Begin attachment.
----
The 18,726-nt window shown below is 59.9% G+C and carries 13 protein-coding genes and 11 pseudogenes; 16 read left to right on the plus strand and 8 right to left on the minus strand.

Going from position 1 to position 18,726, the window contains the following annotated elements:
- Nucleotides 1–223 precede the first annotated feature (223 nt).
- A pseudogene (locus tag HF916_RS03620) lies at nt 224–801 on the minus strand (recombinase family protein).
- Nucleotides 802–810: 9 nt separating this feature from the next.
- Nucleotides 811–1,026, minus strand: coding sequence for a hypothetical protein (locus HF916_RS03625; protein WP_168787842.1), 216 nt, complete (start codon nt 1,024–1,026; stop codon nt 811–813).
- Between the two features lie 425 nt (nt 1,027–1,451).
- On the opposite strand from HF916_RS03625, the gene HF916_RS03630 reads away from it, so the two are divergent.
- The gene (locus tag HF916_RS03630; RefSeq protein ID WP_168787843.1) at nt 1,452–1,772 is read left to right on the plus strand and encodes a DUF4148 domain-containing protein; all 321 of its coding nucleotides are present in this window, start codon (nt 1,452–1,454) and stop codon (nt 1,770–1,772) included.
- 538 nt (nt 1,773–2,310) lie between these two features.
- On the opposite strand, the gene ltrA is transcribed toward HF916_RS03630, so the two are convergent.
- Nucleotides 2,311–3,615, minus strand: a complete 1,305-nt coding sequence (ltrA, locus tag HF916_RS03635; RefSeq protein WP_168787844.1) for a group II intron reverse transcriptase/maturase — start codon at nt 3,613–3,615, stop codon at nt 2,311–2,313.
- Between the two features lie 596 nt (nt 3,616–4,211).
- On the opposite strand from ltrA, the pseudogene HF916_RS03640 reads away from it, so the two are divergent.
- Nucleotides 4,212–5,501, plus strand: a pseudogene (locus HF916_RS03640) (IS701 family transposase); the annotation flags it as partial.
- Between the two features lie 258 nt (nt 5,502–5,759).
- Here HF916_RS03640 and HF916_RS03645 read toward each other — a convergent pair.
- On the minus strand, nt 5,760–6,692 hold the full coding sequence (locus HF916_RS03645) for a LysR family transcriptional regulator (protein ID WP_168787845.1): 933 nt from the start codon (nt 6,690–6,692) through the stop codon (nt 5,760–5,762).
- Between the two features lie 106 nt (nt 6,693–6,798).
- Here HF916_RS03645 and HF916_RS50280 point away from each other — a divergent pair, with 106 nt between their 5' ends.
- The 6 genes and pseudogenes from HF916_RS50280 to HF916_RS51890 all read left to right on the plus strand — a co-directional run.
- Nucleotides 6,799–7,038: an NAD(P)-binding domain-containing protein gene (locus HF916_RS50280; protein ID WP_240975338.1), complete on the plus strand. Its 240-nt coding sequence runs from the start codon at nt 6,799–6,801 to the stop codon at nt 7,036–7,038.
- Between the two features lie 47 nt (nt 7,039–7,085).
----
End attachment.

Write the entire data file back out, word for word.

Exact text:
The 18,726-nt window shown below is 59.9% G+C and carries 13 protein-coding genes and 11 pseudogenes; 16 read left to right on the plus strand and 8 right to left on the minus strand.

Going from position 1 to position 18,726, the window contains the following annotated elements:
- Nucleotides 1–223 precede the first annotated feature (223 nt).
- A pseudogene (locus tag HF916_RS03620) lies at nt 224–801 on the minus strand (recombinase family protein).
- Nucleotides 802–810: 9 nt separating this feature from the next.
- Nucleotides 811–1,026, minus strand: coding sequence for a hypothetical protein (locus HF916_RS03625; protein WP_168787842.1), 216 nt, complete (start codon nt 1,024–1,026; stop codon nt 811–813).
- Between the two features lie 425 nt (nt 1,027–1,451).
- On the opposite strand from HF916_RS03625, the gene HF916_RS03630 reads away from it, so the two are divergent.
- The gene (locus tag HF916_RS03630; RefSeq protein ID WP_168787843.1) at nt 1,452–1,772 is read left to right on the plus strand and encodes a DUF4148 domain-containing protein; all 321 of its coding nucleotides are present in this window, start codon (nt 1,452–1,454) and stop codon (nt 1,770–1,772) included.
- 538 nt (nt 1,773–2,310) lie between these two features.
- On the opposite strand, the gene ltrA is transcribed toward HF916_RS03630, so the two are convergent.
- Nucleotides 2,311–3,615, minus strand: a complete 1,305-nt coding sequence (ltrA, locus tag HF916_RS03635; RefSeq protein WP_168787844.1) for a group II intron reverse transcriptase/maturase — start codon at nt 3,613–3,615, stop codon at nt 2,311–2,313.
- Between the two features lie 596 nt (nt 3,616–4,211).
- On the opposite strand from ltrA, the pseudogene HF916_RS03640 reads away from it, so the two are divergent.
- Nucleotides 4,212–5,501, plus strand: a pseudogene (locus HF916_RS03640) (IS701 family transposase); the annotation flags it as partial.
- Between the two features lie 258 nt (nt 5,502–5,759).
- Here HF916_RS03640 and HF916_RS03645 read toward each other — a convergent pair.
- On the minus strand, nt 5,760–6,692 hold the full coding sequence (locus HF916_RS03645) for a LysR family transcriptional regulator (protein ID WP_168787845.1): 933 nt from the start codon (nt 6,690–6,692) through the stop codon (nt 5,760–5,762).
- Between the two features lie 106 nt (nt 6,693–6,798).
- Here HF916_RS03645 and HF916_RS50280 point away from each other — a divergent pair, with 106 nt between their 5' ends.
- The 6 genes and pseudogenes from HF916_RS50280 to HF916_RS51890 all read left to right on the plus strand — a co-directional run.
- Nucleotides 6,799–7,038: an NAD(P)-binding domain-containing protein gene (locus HF916_RS50280; protein ID WP_240975338.1), complete on the plus strand. Its 240-nt coding sequence runs from the start codon at nt 6,799–6,801 to the stop codon at nt 7,036–7,038.
- Between the two features lie 47 nt (nt 7,039–7,085).